In January 2013, PA Gov. Tom Corbett announced a 12-month DEP study of radioactive wastewater.
DEP begins fracking radiation tests | Rachel Morgan, Shalereporter.com | Thursday, April 4, 2013
The Pennsylvania Department of Environmental Protection this month will begin testing for radioactivity in waste products from natural gas well drilling.
In addition to analyzing wastewater from hydraulic fracturing, known as fracking, the study also will analyze radioactivity in drill cuttings, drilling mud, drilling equipment, treatment solids and sediments at well pads, wastewater treatment and disposal facilities and landfill leachate, among others.
The study also will test radiation levels for the equipment involved in the transportation, storage and disposal of drilling wastes.
More details on the study:
DEP spokesman Kevin Sunday says today’s announcement explains more about the agency’s plans, but right now there’s no reason to believe the public is in any kind of danger.
The agency has hired an outside contractor, Perma-Fix Environmental Services, which will work in conjunction with DEP staff to focus on the quantity of “naturally occurring radioactive materials” (NORM) and ”technologically enhanced naturally occurring radioactive material” (TENORM).
NORM can become TENORM when materials are mixed together, moved, or otherwise changed.
The study will examine seven areas:
- ambient air
- drill cuttings
- natural gas
- natural gas processing pipes and equipment
- waste water generated from drilling sites
- sludge resulting from the processing of waste water from the well pad development process
- landfill leachate
It’s expected to take 12 to14 months. Sampling will begin in mid-April at sites throughout the state, including areas producing “dry” gas in Northern and Central Pennsylvania as well as at least one “wet” gas site in the Southwestern part of the state.
NOTE: Per DEP spokesman Kevin Sunday “There’s nothing out there to indicate the public or industry face any kind of risk of radiation exposure.”
With the DEP’s attitude of “nothing out there…”, can we expect this study to be conducted objectively and scientifically?
Perma-Fix is an integrated nationwide network of treatment, storage and disposal facilities, transportation services, engineering consultants, site remediation teams, and government service centers that provides you with comprehensive, cost effective waste management services.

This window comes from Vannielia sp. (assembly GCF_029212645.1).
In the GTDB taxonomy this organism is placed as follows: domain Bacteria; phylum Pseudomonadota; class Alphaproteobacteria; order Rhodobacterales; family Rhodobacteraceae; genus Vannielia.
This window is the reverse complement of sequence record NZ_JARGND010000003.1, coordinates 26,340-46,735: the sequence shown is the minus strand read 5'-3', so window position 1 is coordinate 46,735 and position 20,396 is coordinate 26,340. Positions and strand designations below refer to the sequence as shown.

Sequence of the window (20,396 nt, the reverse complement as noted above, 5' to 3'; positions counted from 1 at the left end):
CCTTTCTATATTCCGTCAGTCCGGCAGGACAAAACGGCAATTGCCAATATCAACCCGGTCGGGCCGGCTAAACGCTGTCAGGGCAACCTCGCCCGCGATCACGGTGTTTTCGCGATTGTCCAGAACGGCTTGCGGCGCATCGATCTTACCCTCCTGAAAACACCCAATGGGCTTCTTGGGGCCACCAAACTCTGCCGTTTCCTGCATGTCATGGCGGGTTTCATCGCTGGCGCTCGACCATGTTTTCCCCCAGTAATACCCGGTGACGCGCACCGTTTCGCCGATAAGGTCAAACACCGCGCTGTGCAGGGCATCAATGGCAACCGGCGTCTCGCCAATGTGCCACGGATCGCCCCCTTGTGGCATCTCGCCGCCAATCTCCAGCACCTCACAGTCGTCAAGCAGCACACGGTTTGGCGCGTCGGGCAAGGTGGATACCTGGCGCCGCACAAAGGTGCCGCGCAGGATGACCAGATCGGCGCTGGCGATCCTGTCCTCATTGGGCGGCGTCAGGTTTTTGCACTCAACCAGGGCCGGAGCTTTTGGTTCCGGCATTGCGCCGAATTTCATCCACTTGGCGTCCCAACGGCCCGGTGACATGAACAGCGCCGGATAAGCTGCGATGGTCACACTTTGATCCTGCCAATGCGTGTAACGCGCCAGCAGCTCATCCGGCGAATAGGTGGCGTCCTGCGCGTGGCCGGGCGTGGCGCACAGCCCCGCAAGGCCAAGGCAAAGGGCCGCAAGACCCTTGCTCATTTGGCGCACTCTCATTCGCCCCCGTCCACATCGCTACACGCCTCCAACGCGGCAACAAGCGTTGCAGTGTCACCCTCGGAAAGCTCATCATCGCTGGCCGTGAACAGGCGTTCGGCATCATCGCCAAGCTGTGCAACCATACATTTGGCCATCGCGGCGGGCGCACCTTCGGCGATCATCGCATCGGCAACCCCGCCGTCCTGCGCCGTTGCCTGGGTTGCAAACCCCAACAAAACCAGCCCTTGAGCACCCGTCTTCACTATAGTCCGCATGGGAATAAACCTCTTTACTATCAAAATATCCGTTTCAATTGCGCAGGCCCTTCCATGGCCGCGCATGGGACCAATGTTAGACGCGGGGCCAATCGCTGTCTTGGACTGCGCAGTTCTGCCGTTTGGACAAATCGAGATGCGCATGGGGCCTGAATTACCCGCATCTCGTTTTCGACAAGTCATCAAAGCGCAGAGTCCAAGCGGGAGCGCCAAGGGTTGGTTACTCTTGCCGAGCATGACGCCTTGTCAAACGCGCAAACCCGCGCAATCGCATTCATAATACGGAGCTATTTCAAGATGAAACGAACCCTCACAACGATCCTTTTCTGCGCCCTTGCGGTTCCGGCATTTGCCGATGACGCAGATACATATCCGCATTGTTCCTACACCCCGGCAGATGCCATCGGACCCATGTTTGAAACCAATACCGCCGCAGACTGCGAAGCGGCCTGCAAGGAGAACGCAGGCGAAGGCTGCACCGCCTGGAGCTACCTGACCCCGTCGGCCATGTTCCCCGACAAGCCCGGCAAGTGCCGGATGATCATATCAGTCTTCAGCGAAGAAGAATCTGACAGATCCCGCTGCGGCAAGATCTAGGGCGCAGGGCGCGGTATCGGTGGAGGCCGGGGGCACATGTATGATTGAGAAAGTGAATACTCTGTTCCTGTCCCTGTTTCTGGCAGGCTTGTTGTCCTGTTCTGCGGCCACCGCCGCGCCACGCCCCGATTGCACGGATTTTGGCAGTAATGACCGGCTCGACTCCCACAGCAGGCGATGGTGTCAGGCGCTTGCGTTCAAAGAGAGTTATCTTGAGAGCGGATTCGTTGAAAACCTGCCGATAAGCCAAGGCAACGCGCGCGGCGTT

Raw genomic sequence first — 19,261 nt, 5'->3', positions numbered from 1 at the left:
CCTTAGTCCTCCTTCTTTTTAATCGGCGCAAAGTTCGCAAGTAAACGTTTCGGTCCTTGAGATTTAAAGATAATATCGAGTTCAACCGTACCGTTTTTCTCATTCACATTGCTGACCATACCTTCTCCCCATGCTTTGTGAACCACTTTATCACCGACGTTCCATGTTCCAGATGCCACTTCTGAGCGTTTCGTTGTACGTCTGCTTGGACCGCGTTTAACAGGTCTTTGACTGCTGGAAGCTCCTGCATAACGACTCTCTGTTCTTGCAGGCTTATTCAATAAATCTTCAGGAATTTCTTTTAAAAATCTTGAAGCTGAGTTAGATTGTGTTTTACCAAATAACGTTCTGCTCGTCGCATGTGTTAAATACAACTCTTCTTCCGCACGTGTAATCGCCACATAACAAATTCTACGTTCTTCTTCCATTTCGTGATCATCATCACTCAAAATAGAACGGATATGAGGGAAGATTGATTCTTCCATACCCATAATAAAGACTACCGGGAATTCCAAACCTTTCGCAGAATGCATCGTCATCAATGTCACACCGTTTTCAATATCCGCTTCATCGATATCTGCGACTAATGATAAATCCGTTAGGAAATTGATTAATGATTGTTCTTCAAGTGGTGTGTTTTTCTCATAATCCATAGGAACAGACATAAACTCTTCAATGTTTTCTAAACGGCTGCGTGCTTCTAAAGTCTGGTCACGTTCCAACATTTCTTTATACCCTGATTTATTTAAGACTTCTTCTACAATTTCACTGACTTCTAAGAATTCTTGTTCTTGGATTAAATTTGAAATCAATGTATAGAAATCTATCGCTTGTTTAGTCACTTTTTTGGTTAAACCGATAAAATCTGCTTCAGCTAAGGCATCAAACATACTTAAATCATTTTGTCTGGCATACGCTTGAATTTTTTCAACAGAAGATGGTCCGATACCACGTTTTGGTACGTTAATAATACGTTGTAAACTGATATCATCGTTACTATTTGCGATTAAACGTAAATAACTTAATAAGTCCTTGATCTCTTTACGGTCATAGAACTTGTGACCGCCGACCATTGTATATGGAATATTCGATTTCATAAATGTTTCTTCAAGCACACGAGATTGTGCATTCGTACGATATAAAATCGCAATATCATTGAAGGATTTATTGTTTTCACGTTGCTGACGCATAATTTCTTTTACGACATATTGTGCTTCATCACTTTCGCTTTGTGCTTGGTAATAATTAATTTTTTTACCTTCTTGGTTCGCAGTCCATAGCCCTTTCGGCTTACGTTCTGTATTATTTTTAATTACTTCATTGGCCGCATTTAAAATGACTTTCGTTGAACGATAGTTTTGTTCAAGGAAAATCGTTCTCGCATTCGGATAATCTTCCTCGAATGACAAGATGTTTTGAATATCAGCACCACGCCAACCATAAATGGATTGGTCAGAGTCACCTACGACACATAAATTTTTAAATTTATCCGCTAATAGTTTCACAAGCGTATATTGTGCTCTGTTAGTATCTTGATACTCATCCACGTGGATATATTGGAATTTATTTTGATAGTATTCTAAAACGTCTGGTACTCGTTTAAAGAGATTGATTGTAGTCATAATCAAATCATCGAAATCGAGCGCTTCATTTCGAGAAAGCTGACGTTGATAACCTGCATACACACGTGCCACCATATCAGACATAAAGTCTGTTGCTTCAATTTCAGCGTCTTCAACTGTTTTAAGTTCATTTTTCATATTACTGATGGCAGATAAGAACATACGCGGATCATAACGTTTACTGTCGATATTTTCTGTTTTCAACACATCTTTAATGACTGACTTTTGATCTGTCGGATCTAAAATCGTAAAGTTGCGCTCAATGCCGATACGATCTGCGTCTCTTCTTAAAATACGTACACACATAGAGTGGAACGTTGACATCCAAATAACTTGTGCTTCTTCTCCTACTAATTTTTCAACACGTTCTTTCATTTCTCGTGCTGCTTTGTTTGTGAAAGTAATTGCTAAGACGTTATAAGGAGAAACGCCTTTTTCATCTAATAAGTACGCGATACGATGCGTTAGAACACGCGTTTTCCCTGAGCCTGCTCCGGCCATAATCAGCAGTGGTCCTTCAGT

Perma-Fix does have interests in Natural Gas through their PermaCool Process.
“The PermaCOOL Process(tm) allows facilities such as natural gas compressor stations to recycle their glycol-based coolants,” said Dr. Jeffrey H. Sherman, Vice President of Technology and Development for Perma-Fix. “By recycling the coolant on-site, the customer avoids the liability and expense associated with handling, transporting and disposing of a hazardous waste. In addition, the customer saves money by eliminating the need to replace the glycol.”
Click to read Perma-Fix Proposal for Comprehensive Study of NORM at Oil and Gas Exploration Well Pads, Supporting Sites and Waste Water Facilities in PA, submitted on December 17, 2012.
Note the submission date: December 17, 2012 – which means PA DEP was preparing for this study long before and all the while denying (and still denying) there are concerns.
Per Perma-fix proposal: (emphasis added)
Excerpt: Throughout PA many companies perform oil and gas exploration and production activities by conventional and unconventional drilling through various subsurface layers of shale and rock to produce oil and natural gas. The drilling industry production and flowback water, as well as drill cuttings and sources of off gassing, are potentially impacted with NORM and/or TENORM.